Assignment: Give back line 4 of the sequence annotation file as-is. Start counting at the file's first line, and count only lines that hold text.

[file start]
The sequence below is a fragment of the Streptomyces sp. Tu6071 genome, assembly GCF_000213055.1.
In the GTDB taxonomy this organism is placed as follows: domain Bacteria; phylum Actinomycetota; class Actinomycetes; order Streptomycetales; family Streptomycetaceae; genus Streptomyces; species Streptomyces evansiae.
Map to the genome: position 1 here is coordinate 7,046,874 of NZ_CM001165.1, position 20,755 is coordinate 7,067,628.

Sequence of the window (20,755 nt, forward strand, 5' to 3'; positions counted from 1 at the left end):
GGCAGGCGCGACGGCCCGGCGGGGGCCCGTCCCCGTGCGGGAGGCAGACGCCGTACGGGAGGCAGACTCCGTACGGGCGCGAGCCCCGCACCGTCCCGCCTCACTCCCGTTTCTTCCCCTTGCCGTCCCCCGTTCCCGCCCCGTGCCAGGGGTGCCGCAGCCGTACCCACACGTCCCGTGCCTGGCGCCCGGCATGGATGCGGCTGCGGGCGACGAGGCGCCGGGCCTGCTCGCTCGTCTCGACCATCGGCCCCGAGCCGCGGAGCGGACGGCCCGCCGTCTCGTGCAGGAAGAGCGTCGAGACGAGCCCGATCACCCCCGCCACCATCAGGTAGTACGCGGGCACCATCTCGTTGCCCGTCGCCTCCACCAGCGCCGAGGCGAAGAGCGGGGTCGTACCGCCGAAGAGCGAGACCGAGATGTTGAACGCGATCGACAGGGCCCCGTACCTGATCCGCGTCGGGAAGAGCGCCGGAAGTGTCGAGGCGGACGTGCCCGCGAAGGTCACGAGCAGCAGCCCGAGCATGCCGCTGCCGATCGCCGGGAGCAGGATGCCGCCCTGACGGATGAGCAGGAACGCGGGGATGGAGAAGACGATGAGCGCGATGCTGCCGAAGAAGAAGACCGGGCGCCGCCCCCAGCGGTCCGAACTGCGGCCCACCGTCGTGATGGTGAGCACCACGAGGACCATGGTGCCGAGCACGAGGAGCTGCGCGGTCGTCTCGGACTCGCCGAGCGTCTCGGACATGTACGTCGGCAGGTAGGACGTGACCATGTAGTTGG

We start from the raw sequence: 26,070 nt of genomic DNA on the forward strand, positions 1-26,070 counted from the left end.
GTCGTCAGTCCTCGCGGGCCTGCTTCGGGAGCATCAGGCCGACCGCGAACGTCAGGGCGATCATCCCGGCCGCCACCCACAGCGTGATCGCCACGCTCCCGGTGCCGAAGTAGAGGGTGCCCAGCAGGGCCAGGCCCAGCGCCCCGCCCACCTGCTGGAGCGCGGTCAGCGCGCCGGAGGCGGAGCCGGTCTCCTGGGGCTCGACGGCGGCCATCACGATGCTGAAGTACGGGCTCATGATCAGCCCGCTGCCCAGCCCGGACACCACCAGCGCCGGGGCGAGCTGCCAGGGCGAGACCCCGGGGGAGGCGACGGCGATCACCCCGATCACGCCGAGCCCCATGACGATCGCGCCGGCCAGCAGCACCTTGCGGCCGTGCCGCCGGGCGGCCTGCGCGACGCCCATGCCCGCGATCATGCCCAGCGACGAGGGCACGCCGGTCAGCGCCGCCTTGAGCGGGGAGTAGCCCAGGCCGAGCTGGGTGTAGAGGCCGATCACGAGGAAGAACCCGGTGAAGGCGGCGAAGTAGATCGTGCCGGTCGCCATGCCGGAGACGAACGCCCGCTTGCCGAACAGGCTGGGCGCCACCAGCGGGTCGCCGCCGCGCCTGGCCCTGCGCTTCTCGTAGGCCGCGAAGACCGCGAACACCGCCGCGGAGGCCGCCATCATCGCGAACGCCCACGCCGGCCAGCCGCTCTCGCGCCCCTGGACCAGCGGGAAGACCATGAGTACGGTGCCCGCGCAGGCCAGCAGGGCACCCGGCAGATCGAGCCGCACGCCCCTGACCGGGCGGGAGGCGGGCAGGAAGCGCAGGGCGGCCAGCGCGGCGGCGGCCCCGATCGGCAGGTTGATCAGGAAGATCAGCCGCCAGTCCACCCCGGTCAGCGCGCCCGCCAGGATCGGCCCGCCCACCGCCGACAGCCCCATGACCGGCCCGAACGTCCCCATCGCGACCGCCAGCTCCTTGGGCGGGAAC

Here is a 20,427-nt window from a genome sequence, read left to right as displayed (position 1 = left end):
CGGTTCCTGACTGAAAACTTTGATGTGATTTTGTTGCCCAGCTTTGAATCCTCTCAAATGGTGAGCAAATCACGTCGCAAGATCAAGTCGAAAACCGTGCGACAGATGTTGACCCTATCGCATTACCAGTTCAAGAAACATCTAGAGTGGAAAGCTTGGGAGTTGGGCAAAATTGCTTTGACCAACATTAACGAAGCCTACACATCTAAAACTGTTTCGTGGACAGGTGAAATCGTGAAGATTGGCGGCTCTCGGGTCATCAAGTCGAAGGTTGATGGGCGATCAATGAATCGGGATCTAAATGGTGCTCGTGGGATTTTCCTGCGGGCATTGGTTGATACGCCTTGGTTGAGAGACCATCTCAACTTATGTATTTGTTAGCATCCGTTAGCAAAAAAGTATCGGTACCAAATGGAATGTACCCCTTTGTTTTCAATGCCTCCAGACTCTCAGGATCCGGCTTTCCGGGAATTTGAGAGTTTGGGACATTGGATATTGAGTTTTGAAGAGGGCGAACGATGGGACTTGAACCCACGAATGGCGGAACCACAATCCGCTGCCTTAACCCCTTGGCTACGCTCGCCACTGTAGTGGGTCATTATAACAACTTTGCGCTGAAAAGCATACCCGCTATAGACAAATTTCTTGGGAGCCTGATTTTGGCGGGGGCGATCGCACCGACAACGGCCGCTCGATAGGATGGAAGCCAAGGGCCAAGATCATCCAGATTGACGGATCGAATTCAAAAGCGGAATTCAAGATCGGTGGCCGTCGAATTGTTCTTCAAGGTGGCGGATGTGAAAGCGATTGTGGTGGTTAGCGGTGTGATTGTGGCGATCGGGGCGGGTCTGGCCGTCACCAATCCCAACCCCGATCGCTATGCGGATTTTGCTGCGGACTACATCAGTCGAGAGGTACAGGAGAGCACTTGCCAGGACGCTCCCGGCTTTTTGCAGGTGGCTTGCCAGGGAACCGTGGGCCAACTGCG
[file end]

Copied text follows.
Sequence of the window (20,755 nt, forward strand, 5' to 3'; positions counted from 1 at the left end):